Charlotte-Area Schools Are Piloting COVID-19 Testing, But Not CMS
Updated at 6:30 p.m. with CMS information.
North Carolina health officials have chosen 17 school districts to pilot rapid COVID-19 testing in schools, and none of the state’s largest districts is among them.
School districts in Gaston, Cabarrus and Catawba counties are part of the pilot, which started this week and continues after winter break. The goal is to rapidly isolate people who have COVID-19 to prevent school spread.
On Dec. 4, Charlotte-Mecklenburg Schools spokesman Brian Hacker said CMS would take part. But he said Thursday evening the district had consulted with the Mecklenburg County Health Department and decided the county already had the ability to test symptomatic students and employees at existing sites.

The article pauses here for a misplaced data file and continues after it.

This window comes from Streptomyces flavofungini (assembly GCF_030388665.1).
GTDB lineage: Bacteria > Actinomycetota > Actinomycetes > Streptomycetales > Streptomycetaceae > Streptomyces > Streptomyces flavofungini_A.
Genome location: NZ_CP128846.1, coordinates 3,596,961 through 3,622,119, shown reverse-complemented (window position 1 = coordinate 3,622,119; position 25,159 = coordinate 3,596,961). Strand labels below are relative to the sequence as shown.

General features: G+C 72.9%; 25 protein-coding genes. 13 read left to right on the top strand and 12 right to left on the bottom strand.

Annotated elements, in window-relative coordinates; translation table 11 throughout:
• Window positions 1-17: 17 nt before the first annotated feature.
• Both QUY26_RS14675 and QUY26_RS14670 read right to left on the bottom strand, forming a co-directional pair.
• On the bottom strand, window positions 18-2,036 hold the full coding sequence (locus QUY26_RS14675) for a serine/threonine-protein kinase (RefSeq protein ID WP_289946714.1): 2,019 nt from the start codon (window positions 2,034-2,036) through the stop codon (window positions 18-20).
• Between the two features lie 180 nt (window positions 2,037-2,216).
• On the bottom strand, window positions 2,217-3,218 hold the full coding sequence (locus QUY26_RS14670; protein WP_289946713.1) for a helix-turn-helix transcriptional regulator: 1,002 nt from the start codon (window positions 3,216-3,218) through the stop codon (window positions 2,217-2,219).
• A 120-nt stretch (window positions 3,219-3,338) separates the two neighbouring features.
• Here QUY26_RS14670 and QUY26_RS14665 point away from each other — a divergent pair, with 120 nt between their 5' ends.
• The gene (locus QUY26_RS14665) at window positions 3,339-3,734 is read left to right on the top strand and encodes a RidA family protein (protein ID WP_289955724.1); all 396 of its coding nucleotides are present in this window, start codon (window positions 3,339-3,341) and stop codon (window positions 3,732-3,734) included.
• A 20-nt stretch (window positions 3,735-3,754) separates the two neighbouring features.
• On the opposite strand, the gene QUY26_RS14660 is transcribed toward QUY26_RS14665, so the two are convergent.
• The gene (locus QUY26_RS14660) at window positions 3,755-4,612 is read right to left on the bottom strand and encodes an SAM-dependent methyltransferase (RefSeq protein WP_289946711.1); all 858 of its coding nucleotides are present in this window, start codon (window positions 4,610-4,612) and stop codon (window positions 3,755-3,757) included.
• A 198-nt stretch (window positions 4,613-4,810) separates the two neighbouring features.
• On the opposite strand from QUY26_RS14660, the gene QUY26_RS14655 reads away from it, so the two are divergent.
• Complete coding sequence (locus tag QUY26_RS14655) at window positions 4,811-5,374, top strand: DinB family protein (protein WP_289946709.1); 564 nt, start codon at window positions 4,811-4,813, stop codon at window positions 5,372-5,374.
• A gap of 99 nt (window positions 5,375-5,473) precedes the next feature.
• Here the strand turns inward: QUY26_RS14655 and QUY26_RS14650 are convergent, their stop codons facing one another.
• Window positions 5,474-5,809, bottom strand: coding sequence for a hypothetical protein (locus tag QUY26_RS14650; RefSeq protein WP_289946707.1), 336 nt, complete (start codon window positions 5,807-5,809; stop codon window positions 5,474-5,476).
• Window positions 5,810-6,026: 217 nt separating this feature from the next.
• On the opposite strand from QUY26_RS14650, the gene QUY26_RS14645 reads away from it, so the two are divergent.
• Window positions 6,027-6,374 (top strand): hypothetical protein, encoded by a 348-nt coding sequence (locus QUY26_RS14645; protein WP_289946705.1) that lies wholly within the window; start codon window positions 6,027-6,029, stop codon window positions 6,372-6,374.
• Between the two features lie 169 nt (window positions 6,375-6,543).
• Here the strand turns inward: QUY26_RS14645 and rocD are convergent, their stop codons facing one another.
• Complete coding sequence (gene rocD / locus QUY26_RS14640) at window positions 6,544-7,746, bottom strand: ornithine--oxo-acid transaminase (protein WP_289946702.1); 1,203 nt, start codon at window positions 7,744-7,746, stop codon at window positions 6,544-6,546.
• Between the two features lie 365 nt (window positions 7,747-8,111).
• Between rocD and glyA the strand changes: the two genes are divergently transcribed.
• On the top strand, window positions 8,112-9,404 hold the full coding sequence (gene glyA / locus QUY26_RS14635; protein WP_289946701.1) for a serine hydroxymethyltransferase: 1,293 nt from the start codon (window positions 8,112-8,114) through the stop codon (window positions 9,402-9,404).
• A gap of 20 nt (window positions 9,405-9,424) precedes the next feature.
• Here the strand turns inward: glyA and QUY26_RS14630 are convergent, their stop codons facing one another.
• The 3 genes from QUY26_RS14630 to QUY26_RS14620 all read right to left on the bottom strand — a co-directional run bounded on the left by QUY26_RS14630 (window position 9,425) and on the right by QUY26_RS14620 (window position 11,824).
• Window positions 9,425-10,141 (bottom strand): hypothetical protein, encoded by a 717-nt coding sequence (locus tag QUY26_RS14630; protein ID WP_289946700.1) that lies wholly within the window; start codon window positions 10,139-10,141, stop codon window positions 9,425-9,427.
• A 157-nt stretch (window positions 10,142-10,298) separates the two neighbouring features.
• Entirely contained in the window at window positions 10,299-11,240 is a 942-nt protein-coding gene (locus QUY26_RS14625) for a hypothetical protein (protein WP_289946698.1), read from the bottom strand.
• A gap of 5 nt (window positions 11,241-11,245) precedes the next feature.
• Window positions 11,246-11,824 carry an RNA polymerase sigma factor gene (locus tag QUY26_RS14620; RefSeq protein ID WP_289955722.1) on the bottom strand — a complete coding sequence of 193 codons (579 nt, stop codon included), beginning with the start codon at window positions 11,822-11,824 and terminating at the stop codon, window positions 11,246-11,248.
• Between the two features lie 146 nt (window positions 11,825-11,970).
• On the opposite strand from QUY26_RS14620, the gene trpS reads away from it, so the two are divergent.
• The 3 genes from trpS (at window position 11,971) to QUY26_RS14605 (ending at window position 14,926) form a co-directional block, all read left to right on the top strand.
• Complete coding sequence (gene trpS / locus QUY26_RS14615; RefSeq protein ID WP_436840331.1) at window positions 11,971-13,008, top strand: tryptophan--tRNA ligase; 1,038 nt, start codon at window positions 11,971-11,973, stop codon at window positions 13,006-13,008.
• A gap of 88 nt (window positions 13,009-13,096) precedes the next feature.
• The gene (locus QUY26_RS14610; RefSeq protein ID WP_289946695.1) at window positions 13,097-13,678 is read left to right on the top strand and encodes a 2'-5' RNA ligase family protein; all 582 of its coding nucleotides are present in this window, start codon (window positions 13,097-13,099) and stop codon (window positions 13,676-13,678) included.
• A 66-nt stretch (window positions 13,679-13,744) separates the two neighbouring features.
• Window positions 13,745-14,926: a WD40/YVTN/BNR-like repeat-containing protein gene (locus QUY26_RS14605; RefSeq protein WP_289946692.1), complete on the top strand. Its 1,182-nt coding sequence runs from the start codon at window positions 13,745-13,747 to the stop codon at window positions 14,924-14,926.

"Because we are such a large district we wanted to be able to provide access throughout the county and partner with existing sites," Hacker said.
Also missing from the pilot are Wake, the only district in the state larger than CMS, and Guilford, the third-largest district.
Eleven charter schools will also do the antigen testing, which will be used for students and staff who have COVID-19 symptoms or have been exposed to someone who has it. They include Lake Norman, Sugar Creek and UpROAR in Mecklenburg County, Lincoln Charter in Lincoln County and Cabarrus Charter in Cabarrus County.
The state pilot requires in-person attendance. Participation is voluntary, and parental consent is required to test children.
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